If we do insist upon defining the function $\sqrt{\cdot}$ in the complex world, then here is one possible approach. Every non-zero complex number $z$ can be uniquely written in the form $r\exp(i\theta)$, where $\theta \in (-\pi,\pi]$ (we say that $\theta$ is the principal argument of $z$) and $r>0$. If $z=r\exp(i\theta)$, then we could define $$ \sqrt{z} = \sqrt{r}\exp\left(\frac{i\theta}{2}\right) \, , $$ where $\sqrt{r}$ denotes the positive real root of $r$. This means that if $z=r_1\exp(i\theta_1)$ and $w=r_2\exp(i\theta_2)$ (where $\theta_1,\theta_2\in(-\pi,\pi]$ and $r_1,r_2>0$), then \begin{align} \sqrt{z}\sqrt{w} &= \sqrt{r_1}\exp\left(\frac{i\theta_1}{2}\right)\sqrt{r_2}\exp\left(\frac{i\theta_2}{2}\right) \\ &= \sqrt{r_1}\sqrt{r_2}\exp\left(\frac{i\theta_1}{2}\right)\exp\left(\frac{i\theta_2}{2}\right) \\ &= \sqrt{r_1r_2}\exp\left(\frac{i(\theta_1+\theta_2)}{2}\right) \, . \end{align} It might appear at first glance that the final line is the very definition of $\sqrt{zw}$, but this is not so. Notice that we defined $\sqrt{z}$ as $\sqrt{r}\exp\left(\frac{i\theta}{2}\right)$, we were careful to specify that $\theta$ is the principal argument of $z$. If $\theta_1+\theta_2\not\in(-\pi,\pi]$, then $\theta_1+\theta_2$ is not the principal argument of $zw$, and so we are not justified in writing $$ \sqrt{zw} = \sqrt{r_1r_2}\exp\left(\frac{i(\theta_1+\theta_2)}{2}\right) \, . $$ As it turns out, unless $\theta_1 + \theta_2$ is the principal argument of $zw$, the above equality does not hold, and so the "rule" $\sqrt{z}\sqrt{w}=\sqrt{zw}$ fails. In other words, for two non-zero complex numbers $z$ and $w$, the equality $\sqrt{z}\sqrt{w}=\sqrt{zw}$ holds if and only if the principal argument of $zw$ is the sum of the principal argument of $z$ and the principal argument of $w$. We can finally answer your question in detail. You wrote $$ \sqrt{\frac{1}{-1}} = \frac{\sqrt{1}}{\sqrt{-1}} \, , $$ which is equivalent to saying that $$ \sqrt{-1}\sqrt{\frac{1}{-1}} = \sqrt{1} \, . $$ or $$ \sqrt{-1}\sqrt{-1} = \sqrt{1} \, . $$ We can easily verify that this is incorrect because the $\text{LHS}=i^2=-1$, while the $\text{RHS}=1$. The deeper reason for why equality does not hold is because the principal argument of $-1$ is $\pi$, but the principal argument of $1$ is not $\pi+\pi=2\pi$.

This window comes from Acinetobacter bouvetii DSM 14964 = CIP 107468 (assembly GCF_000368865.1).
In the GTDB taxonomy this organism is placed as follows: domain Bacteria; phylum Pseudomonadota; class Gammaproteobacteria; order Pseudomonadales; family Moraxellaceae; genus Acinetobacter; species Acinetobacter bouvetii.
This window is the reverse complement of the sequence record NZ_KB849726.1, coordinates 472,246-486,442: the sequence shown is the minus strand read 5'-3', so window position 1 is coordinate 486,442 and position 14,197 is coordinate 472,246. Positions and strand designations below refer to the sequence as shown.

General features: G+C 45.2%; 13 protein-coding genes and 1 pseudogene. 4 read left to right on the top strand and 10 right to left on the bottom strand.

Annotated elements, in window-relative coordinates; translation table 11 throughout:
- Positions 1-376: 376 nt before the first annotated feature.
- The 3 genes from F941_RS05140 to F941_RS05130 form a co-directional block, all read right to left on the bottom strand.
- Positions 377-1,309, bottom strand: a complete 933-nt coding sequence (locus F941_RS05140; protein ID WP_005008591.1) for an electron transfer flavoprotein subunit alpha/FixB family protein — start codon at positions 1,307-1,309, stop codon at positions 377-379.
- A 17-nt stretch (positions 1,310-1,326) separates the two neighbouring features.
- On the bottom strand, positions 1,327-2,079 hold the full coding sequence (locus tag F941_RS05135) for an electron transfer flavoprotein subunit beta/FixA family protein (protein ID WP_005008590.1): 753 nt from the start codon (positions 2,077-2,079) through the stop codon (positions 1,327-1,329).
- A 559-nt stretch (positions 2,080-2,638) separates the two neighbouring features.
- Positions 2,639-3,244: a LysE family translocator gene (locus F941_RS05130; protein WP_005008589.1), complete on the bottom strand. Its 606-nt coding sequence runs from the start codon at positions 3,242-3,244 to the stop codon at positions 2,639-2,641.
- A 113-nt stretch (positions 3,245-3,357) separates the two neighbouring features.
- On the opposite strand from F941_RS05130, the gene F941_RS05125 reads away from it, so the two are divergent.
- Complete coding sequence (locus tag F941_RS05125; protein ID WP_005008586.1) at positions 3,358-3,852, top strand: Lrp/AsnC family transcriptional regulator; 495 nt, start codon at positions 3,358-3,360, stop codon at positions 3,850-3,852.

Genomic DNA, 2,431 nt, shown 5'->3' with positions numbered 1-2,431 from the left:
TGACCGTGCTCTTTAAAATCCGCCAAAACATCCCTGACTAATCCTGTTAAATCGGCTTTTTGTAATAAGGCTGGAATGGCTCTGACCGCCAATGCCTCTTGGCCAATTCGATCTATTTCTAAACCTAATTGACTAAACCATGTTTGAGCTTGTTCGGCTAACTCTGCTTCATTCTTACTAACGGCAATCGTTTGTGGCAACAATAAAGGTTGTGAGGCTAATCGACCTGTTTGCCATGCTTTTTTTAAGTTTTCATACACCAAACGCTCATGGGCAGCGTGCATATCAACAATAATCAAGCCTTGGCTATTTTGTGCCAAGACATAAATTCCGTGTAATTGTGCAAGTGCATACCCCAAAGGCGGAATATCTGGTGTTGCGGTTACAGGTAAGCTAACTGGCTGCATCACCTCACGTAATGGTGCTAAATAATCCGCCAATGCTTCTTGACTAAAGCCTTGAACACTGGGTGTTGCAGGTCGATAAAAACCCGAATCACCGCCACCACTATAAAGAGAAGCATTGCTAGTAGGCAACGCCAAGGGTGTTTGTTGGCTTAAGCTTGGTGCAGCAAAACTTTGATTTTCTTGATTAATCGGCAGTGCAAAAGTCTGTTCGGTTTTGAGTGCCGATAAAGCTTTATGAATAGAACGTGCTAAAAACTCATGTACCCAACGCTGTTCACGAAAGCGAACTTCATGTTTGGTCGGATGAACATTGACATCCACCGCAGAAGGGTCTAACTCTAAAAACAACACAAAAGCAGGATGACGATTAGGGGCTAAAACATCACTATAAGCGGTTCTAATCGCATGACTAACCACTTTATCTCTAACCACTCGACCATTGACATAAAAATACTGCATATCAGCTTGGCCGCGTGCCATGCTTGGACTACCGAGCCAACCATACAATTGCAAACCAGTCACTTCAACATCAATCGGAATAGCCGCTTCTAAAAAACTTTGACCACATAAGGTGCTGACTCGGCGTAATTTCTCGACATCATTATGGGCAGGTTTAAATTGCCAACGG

What do we learn from this fake proof? Well, the $\sqrt{\cdot}$ function is much less well-behaved in the complex numbers compared to the real numbers, to the point where some mathematicians abstain from defining it entirely. More generally, we are reminded that blindly applying "rules" without checking whether we have satisfied the conditions to apply them inevitably leads to trouble.

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    $\begingroup$ This should be the accepted answer. $\endgroup$ Feb 22, 2023 at 19:45

$1, -1$ and $\sqrt 1$ are all real numbers.

$\sqrt{-1}$ is not a real number.

There is no reason to assume that the rules for using the $\sqrt{\phantom x}$ symbol apply to non real numbers. In fact, you have found out that they don't.

If by $\sqrt{-1 \times -1}$ you mean $\sqrt{(-1 \times -1)}$, then $\sqrt{-1 \times -1} = \sqrt{(-1 \times -1)} = \sqrt 1 = 1$.

Complex number are based on the creation of a new non real number, $i$. The "definition" of $i$ is $i^2 = i \cdot i = -1$.

Side comment: This is often expressed as $i$ is the square root of $-1$. In mathematics the word "the" usually implies that there is exactly one such thing. However, since it turns out that $(-i)(-i)= -1$, then $-1$ seems to have more than one square root. Hence is it incorrect to refer to $i$ as **the ** square root of $-1$. Good luck trying to correct that particular abuse of the language.

If we want to use the notation $i = \sqrt{-1}$ to indicate that $i$ is the square root of $-1$, then it follows, by definition , that

$$\sqrt{-1} \cdot \sqrt{-1} = i^2 = -1$$

and we already know that

$$\sqrt{(-1) (-1)} = \sqrt 1 = 1$$

We can prove that there is no real number whose square is $-1$. We had to invent a not-real number, $i$, to make one. It shouldn't come as too big of a surprise that $i$ does not behave entirely like a real number.


Guaranteeing that all $a$ and $b$ is larger than $0$, $\sqrt{a}\sqrt{b} = \sqrt{ab}$. This also can be used when only one is larger than zero. However, if those are all negetive, it comes out to be $-\sqrt{ab}$. This can be proven by figuring out the square roots of each two negative numbers. For instance, think about the numbers $-2$ and $-3$. You'll see that $\sqrt{-2}\sqrt{-3} = i\sqrt 2 i \sqrt 2 = i^2\sqrt 6 = -\sqrt 6.$ The fact that $\frac{\sqrt a}{\sqrt b}=-\sqrt{\frac{a}{b}}$ when a is positive and b is negative can be proven in the same way.


$\def\cmlt{\operatorname{cmlt}}$ $\def\csqr{\operatorname{csqr}}$

In this case $-1$ is seen as a complex number, and the square root function over complex numbers is multi-valued, and mostly $\sqrt{e^{2\pi i}}=-1$, whereas $\sqrt{e^{0}}=1$.

Define multiplication over $\mathbb{C}$ as:

$$\cmlt:\mathbb{C}\times\mathbb{C}\to\mathbb{C}$$ $$\cmlt(r_1e^{i \theta_1},r_2e^{i \theta_2})=r_1r_2e^{\theta_1+\theta_2}$$

We need to also specify the lower of $\theta_1$ and $\theta_2$ as the 'base' level for the multi-valued function, so that the multiplication is oriented in a positive fashion.

Define square root over $\mathbb{C}$ as:

$$\csqr:\mathbb{C}\to\mathbb{C}$$ $$\csqr(re^{i \theta})=\sqrt{r}e^{\frac{i\theta}{2}}$$

It is easy to see that, if $a,b$ are two complex numbers, then:


Now, $-1\equiv e^\frac{i\pi}{2}$ (via base levels defined above), and so both definitions return $-1$, this being $\sqrt{e^{2\pi i}}$.


what you are saying is similar to $1^2=(-1)^2$ so $1=-1$, math does not work that way